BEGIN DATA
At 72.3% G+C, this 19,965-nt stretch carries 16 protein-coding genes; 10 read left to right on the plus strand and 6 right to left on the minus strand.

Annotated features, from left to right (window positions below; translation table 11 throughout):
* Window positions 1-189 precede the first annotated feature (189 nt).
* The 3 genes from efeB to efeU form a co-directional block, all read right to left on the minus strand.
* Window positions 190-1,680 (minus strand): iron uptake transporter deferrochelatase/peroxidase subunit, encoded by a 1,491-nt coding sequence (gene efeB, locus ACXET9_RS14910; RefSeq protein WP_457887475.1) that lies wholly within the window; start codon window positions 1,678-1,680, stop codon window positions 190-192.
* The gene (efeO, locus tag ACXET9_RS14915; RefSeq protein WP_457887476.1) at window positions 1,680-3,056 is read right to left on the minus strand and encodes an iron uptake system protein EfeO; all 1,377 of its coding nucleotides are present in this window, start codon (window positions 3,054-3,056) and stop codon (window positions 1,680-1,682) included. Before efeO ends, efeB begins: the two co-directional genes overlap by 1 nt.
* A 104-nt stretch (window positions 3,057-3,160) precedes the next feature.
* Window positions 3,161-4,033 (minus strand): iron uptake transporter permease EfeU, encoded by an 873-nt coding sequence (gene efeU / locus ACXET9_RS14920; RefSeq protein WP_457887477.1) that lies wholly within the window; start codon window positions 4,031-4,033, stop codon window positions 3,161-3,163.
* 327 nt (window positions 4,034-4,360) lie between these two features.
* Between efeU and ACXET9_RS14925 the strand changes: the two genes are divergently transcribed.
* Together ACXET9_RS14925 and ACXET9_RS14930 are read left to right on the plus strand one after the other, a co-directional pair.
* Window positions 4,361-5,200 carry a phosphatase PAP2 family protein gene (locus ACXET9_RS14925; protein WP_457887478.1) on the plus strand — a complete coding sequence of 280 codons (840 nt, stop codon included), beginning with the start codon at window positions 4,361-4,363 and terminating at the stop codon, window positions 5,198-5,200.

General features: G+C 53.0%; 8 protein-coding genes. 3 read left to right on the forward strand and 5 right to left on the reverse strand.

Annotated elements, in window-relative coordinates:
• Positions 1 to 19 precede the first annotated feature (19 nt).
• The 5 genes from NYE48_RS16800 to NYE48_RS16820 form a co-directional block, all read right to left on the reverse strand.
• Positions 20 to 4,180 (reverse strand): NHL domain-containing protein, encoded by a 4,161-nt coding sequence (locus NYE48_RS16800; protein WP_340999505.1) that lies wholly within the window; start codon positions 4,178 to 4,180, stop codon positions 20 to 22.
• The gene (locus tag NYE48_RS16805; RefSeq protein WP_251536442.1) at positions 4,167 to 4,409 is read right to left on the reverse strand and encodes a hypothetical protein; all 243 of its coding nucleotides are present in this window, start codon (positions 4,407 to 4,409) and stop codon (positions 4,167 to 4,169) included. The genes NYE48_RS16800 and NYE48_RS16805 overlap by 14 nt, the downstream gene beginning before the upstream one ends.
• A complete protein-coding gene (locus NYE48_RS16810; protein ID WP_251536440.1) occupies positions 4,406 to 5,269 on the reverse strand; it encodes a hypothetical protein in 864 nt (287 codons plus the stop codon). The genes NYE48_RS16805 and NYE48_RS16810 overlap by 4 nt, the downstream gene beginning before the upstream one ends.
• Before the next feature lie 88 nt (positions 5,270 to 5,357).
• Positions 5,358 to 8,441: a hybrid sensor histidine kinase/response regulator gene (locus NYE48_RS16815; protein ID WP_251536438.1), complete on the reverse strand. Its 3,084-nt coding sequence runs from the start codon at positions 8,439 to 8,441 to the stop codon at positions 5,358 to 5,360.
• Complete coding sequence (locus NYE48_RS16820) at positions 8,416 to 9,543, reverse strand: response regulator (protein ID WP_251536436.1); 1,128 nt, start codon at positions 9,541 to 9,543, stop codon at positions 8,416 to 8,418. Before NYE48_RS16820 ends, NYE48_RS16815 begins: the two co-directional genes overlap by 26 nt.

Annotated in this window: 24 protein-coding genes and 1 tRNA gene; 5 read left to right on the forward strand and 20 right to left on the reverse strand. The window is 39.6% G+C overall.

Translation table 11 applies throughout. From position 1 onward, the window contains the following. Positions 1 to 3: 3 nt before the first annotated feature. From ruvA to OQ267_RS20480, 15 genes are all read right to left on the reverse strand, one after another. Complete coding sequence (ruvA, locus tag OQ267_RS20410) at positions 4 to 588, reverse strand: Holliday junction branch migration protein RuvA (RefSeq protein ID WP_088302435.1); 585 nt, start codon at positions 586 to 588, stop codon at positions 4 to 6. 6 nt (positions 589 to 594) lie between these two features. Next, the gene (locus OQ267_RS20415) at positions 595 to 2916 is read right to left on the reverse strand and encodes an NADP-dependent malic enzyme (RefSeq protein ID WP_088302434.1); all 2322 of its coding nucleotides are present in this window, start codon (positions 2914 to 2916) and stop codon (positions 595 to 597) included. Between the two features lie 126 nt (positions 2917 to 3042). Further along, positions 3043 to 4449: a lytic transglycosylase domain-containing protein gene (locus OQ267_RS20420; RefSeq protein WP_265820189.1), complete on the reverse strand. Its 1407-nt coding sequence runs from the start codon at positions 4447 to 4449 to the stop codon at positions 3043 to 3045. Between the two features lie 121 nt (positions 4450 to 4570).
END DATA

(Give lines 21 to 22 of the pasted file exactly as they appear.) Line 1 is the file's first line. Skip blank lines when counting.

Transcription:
• Positions 5,358 to 8,441: a hybrid sensor histidine kinase/response regulator gene (locus NYE48_RS16815; protein ID WP_251536438.1), complete on the reverse strand. Its 3,084-nt coding sequence runs from the start codon at positions 8,439 to 8,441 to the stop codon at positions 5,358 to 5,360.
• Complete coding sequence (locus NYE48_RS16820) at positions 8,416 to 9,543, reverse strand: response regulator (protein ID WP_251536436.1); 1,128 nt, start codon at positions 9,541 to 9,543, stop codon at positions 8,416 to 8,418. Before NYE48_RS16820 ends, NYE48_RS16815 begins: the two co-directional genes overlap by 26 nt.